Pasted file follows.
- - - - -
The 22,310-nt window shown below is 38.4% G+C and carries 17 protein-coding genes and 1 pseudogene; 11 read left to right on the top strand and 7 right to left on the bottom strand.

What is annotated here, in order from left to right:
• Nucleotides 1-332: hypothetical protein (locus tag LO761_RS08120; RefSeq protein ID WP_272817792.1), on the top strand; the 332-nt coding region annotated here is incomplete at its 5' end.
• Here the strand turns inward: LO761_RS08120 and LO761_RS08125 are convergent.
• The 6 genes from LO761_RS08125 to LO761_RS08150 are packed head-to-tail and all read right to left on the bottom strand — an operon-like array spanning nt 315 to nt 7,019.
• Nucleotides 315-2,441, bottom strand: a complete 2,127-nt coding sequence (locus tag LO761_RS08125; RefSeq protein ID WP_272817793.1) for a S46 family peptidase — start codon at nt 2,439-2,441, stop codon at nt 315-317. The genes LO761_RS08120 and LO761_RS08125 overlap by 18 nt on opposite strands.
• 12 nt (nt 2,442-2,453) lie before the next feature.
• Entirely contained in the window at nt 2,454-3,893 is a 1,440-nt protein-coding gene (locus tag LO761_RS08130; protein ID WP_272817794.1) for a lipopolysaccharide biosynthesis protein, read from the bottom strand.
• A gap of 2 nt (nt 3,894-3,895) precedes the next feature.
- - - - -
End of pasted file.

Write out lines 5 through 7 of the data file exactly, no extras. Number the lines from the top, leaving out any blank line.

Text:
• The 6 genes from LO761_RS08125 to LO761_RS08150 are packed head-to-tail and all read right to left on the bottom strand — an operon-like array spanning nt 315 to nt 7,019.
• Nucleotides 315-2,441, bottom strand: a complete 2,127-nt coding sequence (locus tag LO761_RS08125; RefSeq protein ID WP_272817793.1) for a S46 family peptidase — start codon at nt 2,439-2,441, stop codon at nt 315-317. The genes LO761_RS08120 and LO761_RS08125 overlap by 18 nt on opposite strands.
• 12 nt (nt 2,442-2,453) lie before the next feature.